There is nothing more important to a grandparent than getting to spend time with the grandkids. And there is nothing that can derail that quality time faster than when Grandma or Grandpa is feeling under the weather.
Staying up to date on vaccinations is important for everyone, but it is especially important for grandparents who hope to spend time with their young grandchildren. Young children are particularly susceptible to germs, and without the proper vaccinations, grandparents can unknowingly pass on these illness to their family.
The Centers for Disease Control estimates that from Oct. 1 to Dec. 14, 2019, more than 3.7 million individuals were struck by the flu. More than 1,800 people died, some of them children too young to receive the recommended flu vaccine. In the Phoenix area, the Maricopa County Department of Public Health confirmed the county’s first child-flu death. The victim was an infant.
“Although the flu is quite common, for older adults and younger kids it can cause serious illness and even death,” said Jessica Bozek, director of older adults at Jewish Family & Children’s Service. “While the majority of the public understands the importance of getting the flu vaccine, there are still those that choose to pass. This recent death is a sad reminder that anyone who can receive the flu shot should really take the time to make it happen. It’s not just about protecting yourself, but protecting those that you come in contact with.”
Getting the flu shot is a simple and easy procedure. Locations such as the Michael R. Zent Healthcare Center, the Glendale Healthcare Center or local pharmacies all have walk-in clinics. Costs are minimal and often covered by insurance or Medicare. But the flu shot isn’t the only vaccination seniors should keep up-to-date with. The following vaccinations are also recommended: Tdap (tetanus, diphtheria and the whooping cough); shingles; MMR (measles, mumps, rubella); and pneumonia.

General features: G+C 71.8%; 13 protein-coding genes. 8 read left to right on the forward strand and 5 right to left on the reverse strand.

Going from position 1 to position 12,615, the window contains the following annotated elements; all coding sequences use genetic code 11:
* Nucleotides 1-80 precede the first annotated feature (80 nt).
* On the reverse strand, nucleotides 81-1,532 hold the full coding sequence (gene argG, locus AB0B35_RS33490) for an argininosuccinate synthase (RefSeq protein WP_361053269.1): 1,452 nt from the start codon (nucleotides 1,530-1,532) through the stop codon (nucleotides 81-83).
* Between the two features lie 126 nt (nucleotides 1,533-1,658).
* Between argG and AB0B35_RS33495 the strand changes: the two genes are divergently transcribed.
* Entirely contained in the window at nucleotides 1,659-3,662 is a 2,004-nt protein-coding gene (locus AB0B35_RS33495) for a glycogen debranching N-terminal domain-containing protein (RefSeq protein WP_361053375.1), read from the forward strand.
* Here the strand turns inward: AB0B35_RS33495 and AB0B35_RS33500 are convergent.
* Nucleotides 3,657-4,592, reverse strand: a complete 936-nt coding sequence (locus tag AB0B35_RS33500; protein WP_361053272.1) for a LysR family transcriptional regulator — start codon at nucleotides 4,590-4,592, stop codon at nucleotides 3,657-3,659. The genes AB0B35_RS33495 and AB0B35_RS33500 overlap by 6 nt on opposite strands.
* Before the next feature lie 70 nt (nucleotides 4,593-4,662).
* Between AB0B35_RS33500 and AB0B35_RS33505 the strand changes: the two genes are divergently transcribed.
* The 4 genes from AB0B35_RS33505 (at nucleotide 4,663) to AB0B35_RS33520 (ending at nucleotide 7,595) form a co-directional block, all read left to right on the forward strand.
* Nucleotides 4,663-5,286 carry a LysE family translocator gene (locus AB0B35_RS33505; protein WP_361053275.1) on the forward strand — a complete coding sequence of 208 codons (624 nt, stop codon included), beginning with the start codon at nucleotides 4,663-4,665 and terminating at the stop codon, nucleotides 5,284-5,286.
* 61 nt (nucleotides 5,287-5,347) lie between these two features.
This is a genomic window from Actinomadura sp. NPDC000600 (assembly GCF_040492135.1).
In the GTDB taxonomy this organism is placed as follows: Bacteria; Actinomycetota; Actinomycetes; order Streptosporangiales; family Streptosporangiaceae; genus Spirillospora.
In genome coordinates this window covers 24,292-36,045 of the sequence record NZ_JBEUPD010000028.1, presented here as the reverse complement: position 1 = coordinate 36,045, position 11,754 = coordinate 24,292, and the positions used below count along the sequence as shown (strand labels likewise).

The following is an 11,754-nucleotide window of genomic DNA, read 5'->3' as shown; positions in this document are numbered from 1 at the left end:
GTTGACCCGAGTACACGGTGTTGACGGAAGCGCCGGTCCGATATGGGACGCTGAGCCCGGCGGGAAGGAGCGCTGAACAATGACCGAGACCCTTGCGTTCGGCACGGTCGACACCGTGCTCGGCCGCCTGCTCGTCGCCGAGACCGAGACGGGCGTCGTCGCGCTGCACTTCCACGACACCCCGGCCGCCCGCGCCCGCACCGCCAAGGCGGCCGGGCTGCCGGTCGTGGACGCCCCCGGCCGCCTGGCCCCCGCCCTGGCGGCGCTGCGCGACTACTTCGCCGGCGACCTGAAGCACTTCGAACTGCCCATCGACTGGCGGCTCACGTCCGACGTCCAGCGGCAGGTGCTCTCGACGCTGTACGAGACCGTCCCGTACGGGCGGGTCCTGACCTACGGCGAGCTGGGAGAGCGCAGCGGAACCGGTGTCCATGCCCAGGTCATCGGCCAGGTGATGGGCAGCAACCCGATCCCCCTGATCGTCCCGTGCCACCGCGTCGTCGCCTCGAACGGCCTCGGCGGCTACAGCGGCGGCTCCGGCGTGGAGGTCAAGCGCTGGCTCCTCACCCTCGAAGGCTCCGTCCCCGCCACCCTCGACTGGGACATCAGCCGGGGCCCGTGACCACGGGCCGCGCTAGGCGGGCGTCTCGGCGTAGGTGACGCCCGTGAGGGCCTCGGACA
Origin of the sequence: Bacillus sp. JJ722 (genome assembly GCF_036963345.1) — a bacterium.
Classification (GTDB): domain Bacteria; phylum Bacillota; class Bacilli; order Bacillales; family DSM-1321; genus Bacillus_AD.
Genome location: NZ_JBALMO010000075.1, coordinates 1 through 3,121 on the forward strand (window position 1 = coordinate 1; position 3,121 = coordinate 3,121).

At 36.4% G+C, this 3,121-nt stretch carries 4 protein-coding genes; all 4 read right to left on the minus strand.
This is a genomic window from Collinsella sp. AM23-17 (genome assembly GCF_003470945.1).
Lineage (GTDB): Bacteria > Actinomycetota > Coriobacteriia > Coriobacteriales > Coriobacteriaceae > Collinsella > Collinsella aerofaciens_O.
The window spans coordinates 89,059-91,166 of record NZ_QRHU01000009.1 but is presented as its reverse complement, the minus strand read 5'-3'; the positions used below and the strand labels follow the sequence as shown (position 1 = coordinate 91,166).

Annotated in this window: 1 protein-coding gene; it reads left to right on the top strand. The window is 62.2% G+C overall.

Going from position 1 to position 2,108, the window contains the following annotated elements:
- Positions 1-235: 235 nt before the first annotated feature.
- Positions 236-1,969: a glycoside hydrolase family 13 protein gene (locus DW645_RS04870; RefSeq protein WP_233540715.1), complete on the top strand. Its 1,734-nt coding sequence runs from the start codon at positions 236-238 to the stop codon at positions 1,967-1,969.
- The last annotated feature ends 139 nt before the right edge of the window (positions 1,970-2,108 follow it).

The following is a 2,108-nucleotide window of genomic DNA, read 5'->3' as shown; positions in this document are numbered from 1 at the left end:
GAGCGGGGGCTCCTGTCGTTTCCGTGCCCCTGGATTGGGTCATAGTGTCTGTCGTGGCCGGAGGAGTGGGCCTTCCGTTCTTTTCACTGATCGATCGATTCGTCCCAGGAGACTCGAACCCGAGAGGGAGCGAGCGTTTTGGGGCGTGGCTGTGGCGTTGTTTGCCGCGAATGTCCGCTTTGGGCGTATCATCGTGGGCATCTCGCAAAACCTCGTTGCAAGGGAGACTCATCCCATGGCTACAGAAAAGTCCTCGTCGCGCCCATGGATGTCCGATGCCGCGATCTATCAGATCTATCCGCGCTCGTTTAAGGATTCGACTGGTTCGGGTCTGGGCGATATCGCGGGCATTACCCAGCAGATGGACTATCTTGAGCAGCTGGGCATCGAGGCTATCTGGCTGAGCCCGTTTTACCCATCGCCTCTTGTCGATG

Grandparents certainly don’t want to put their grandkids at risk and there are other helpful hints for keeping the flu at bay this winter season.
1. If possible, stay away from people who are sick. If you have the flu, stay home for at least 24 hours after your fever is gone without the help of fever-reducing medicine.
2. Practice frequent handwashing with soap and water. If you don’t have access to soap and water, use alcohol-based sanitizer.
3. Cough into your elbow or cover your nose and mouth with a tissue when you sneeze.
4. Stay active and exercise regularly.
5. Try not to touch your nose, mouth or eyes.
6. And if you don’t feel good, stay home and invite the grandkids another time.
Added Bozek, “In addition to staying on schedule and receiving recommended vaccinations, grandparents can protect their grandchildren by taking these other small precautions. The time spent with their grandchildren will make it well worth it.” JN
Jennifer Schwegman is a Phoenix-based senior public relations consultant with HMA Public Relations.